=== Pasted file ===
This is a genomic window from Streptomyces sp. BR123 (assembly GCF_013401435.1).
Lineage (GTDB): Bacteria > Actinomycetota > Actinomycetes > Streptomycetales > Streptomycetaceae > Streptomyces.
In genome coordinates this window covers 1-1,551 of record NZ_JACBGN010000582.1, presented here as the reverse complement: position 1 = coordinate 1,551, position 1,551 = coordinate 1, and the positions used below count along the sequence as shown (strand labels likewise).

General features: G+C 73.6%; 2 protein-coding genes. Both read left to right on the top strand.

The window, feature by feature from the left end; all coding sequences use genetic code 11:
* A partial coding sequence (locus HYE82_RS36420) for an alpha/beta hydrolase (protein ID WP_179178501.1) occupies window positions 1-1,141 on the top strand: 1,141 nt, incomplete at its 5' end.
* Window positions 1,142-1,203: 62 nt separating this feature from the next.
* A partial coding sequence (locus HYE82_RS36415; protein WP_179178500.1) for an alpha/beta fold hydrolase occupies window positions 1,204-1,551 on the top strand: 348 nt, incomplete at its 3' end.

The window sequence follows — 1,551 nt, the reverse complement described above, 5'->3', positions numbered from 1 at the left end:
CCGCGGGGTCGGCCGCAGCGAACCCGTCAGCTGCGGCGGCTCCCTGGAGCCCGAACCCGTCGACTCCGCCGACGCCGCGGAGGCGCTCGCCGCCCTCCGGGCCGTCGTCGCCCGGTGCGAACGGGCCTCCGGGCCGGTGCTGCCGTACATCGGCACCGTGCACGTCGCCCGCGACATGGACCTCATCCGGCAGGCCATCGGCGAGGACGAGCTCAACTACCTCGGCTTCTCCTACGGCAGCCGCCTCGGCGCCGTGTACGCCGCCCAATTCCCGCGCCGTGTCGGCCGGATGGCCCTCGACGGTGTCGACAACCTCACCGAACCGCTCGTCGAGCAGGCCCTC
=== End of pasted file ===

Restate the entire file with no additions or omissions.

This is a genomic window from Streptomyces sp. BR123 (assembly GCF_013401435.1).
Lineage (GTDB): Bacteria > Actinomycetota > Actinomycetes > Streptomycetales > Streptomycetaceae > Streptomyces.
In genome coordinates this window covers 1-1,551 of record NZ_JACBGN010000582.1, presented here as the reverse complement: position 1 = coordinate 1,551, position 1,551 = coordinate 1, and the positions used below count along the sequence as shown (strand labels likewise).

General features: G+C 73.6%; 2 protein-coding genes. Both read left to right on the top strand.

The window, feature by feature from the left end; all coding sequences use genetic code 11:
* A partial coding sequence (locus HYE82_RS36420) for an alpha/beta hydrolase (protein ID WP_179178501.1) occupies window positions 1-1,141 on the top strand: 1,141 nt, incomplete at its 5' end.
* Window positions 1,142-1,203: 62 nt separating this feature from the next.
* A partial coding sequence (locus HYE82_RS36415; protein WP_179178500.1) for an alpha/beta fold hydrolase occupies window positions 1,204-1,551 on the top strand: 348 nt, incomplete at its 3' end.

The window sequence follows — 1,551 nt, the reverse complement described above, 5'->3', positions numbered from 1 at the left end:
CCGCGGGGTCGGCCGCAGCGAACCCGTCAGCTGCGGCGGCTCCCTGGAGCCCGAACCCGTCGACTCCGCCGACGCCGCGGAGGCGCTCGCCGCCCTCCGGGCCGTCGTCGCCCGGTGCGAACGGGCCTCCGGGCCGGTGCTGCCGTACATCGGCACCGTGCACGTCGCCCGCGACATGGACCTCATCCGGCAGGCCATCGGCGAGGACGAGCTCAACTACCTCGGCTTCTCCTACGGCAGCCGCCTCGGCGCCGTGTACGCCGCCCAATTCCCGCGCCGTGTCGGCCGGATGGCCCTCGACGGTGTCGACAACCTCACCGAACCGCTCGTCGAGCAGGCCCTC